Connecticut Saves Money on Issuing Unemployment Benefits

by Mercator Advisory Group 0

Following the trend of the federal government and other states, Connecticut has moved to eliminate paper checks from its benefits programs by a JPMorgan Chase-issued card to distribute unemployment benefits. The amount of funds loaded onto prepaid cards for unemployment benefits grew by 293%, to 23.2 billion from 2008 to 2009, according to Mercator research. We estimate the numbers grew another 20% from 2009 to 2010, to $27.8 million. We will continue to update these numbers in our upcoming benchmark reports.

Connecticut has made the move to save money for both the state and for unemployment recipients without a bank account.

Carl Guzzardi, unemployment insurance tax director for the state, says the switch from paper checks to electronic deposits and debit cards will save hundreds of thousands of dollars in state expenses every week by cutting costs by 80 percent. At a time when Connecticut is looking at a budget deficit of more than $3.5 billion, cutting costs has become the holy grail of state government.

Under the state’s old contract for processing paper unemployment checks, Guzzardi says, Bank of America was getting between $720,000 and $840,000 a year depending on the number of checks being sent out. Under the new electronic system, the state expects to pay Chase about $180,000 annually for processing.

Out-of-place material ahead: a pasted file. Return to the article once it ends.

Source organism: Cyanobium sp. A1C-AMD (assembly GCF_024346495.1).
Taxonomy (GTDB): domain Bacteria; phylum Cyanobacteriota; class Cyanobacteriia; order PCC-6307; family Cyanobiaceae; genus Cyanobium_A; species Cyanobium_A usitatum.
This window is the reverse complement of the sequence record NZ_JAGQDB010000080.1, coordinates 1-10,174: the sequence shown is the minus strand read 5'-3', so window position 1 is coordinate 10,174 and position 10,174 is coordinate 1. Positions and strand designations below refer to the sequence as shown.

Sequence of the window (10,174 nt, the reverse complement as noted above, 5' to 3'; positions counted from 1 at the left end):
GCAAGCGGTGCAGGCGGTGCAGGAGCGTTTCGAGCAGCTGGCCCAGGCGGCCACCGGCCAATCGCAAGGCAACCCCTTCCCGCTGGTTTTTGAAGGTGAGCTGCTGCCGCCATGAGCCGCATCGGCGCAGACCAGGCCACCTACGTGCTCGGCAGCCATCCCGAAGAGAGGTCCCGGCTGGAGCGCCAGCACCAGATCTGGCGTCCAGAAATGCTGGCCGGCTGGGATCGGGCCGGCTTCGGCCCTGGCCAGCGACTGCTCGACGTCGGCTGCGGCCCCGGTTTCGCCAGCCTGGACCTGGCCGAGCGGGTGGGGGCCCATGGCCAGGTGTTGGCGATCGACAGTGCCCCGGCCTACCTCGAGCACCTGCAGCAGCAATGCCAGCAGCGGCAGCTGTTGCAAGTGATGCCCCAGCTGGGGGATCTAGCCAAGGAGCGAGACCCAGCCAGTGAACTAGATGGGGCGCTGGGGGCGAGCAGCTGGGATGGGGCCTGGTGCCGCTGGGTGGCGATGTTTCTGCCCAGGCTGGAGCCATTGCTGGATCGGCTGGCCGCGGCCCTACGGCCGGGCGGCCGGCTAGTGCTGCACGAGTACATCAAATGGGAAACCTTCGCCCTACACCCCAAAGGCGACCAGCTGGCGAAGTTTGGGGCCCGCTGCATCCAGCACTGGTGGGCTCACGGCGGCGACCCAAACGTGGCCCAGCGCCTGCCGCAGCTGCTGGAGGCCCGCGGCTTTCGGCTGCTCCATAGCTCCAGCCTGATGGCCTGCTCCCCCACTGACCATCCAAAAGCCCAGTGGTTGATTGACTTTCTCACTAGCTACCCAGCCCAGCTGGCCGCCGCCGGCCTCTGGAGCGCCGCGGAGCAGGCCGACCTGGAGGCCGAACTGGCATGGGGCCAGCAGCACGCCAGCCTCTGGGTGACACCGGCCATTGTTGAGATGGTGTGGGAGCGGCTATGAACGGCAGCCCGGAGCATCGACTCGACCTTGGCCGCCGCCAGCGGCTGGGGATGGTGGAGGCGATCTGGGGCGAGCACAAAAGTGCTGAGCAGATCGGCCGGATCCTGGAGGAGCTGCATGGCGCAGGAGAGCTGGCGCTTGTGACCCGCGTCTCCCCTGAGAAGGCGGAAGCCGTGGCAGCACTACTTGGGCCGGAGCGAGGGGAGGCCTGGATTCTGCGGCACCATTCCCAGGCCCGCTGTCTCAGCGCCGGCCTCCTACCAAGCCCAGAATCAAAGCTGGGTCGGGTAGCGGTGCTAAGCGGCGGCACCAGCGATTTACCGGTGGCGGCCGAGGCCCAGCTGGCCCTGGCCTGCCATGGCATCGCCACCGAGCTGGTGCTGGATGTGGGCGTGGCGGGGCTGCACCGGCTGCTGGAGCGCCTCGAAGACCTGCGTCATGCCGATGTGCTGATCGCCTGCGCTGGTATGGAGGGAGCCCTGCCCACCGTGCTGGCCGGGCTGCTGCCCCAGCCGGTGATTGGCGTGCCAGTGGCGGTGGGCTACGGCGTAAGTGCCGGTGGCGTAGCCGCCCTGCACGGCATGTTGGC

However the article points out that this could have adverse effects on Connecticut’s check cashing stores and lead to increased unemployment.

Don Schwab, owner of a chain of shops in the Hartford region called City Check Cashing Inc., estimates that unemployment checks represent about one-fifth of all the business handled by Connecticut check cashers. He says the industry in this state handles $600 million to $800 million a year in checks of all types.

“We’re cut off by the balls — they’re taking away 20 percent of our overall business!” Schwab says of the state’s move away from paper unemployment checks. “We’re trying desperately to stay alive in our industry. If we take a 20 percent cut … I won’t need as many employees.”

According to the article, about 70% of unemployment recipients receive their benefits via direct deposit to bank accounts.

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